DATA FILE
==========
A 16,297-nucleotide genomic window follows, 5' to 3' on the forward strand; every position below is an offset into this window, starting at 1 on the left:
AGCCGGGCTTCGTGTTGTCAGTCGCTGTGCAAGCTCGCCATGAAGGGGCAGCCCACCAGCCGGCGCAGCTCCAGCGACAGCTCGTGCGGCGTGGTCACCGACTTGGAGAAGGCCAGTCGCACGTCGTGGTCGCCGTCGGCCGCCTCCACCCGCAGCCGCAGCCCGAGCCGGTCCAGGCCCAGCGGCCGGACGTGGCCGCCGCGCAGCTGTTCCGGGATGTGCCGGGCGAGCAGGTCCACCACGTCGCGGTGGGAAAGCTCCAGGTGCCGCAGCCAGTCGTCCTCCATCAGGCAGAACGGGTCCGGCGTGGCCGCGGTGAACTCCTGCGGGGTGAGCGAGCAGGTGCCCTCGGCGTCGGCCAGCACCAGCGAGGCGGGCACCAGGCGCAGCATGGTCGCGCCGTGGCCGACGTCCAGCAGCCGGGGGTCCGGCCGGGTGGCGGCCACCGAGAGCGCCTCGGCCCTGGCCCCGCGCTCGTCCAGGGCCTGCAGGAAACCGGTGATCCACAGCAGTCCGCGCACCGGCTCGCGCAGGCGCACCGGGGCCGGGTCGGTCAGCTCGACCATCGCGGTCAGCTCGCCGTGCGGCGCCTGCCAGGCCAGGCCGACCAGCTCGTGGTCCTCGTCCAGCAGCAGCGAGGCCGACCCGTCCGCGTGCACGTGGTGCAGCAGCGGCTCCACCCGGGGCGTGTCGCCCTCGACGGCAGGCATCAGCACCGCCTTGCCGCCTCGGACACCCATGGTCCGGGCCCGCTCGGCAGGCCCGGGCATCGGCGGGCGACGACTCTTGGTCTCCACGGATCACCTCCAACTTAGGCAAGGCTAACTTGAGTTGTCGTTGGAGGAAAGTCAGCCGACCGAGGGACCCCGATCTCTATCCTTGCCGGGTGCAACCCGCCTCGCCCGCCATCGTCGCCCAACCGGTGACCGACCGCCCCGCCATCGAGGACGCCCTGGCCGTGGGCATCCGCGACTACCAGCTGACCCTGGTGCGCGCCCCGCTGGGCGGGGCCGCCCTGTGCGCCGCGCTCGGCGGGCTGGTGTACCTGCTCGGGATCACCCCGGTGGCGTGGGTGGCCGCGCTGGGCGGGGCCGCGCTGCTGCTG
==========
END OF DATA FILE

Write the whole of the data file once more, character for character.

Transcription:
A 16,297-nucleotide genomic window follows, 5' to 3' on the forward strand; every position below is an offset into this window, starting at 1 on the left:
AGCCGGGCTTCGTGTTGTCAGTCGCTGTGCAAGCTCGCCATGAAGGGGCAGCCCACCAGCCGGCGCAGCTCCAGCGACAGCTCGTGCGGCGTGGTCACCGACTTGGAGAAGGCCAGTCGCACGTCGTGGTCGCCGTCGGCCGCCTCCACCCGCAGCCGCAGCCCGAGCCGGTCCAGGCCCAGCGGCCGGACGTGGCCGCCGCGCAGCTGTTCCGGGATGTGCCGGGCGAGCAGGTCCACCACGTCGCGGTGGGAAAGCTCCAGGTGCCGCAGCCAGTCGTCCTCCATCAGGCAGAACGGGTCCGGCGTGGCCGCGGTGAACTCCTGCGGGGTGAGCGAGCAGGTGCCCTCGGCGTCGGCCAGCACCAGCGAGGCGGGCACCAGGCGCAGCATGGTCGCGCCGTGGCCGACGTCCAGCAGCCGGGGGTCCGGCCGGGTGGCGGCCACCGAGAGCGCCTCGGCCCTGGCCCCGCGCTCGTCCAGGGCCTGCAGGAAACCGGTGATCCACAGCAGTCCGCGCACCGGCTCGCGCAGGCGCACCGGGGCCGGGTCGGTCAGCTCGACCATCGCGGTCAGCTCGCCGTGCGGCGCCTGCCAGGCCAGGCCGACCAGCTCGTGGTCCTCGTCCAGCAGCAGCGAGGCCGACCCGTCCGCGTGCACGTGGTGCAGCAGCGGCTCCACCCGGGGCGTGTCGCCCTCGACGGCAGGCATCAGCACCGCCTTGCCGCCTCGGACACCCATGGTCCGGGCCCGCTCGGCAGGCCCGGGCATCGGCGGGCGACGACTCTTGGTCTCCACGGATCACCTCCAACTTAGGCAAGGCTAACTTGAGTTGTCGTTGGAGGAAAGTCAGCCGACCGAGGGACCCCGATCTCTATCCTTGCCGGGTGCAACCCGCCTCGCCCGCCATCGTCGCCCAACCGGTGACCGACCGCCCCGCCATCGAGGACGCCCTGGCCGTGGGCATCCGCGACTACCAGCTGACCCTGGTGCGCGCCCCGCTGGGCGGGGCCGCCCTGTGCGCCGCGCTCGGCGGGCTGGTGTACCTGCTCGGGATCACCCCGGTGGCGTGGGTGGCCGCGCTGGGCGGGGCCGCGCTGCTGCTG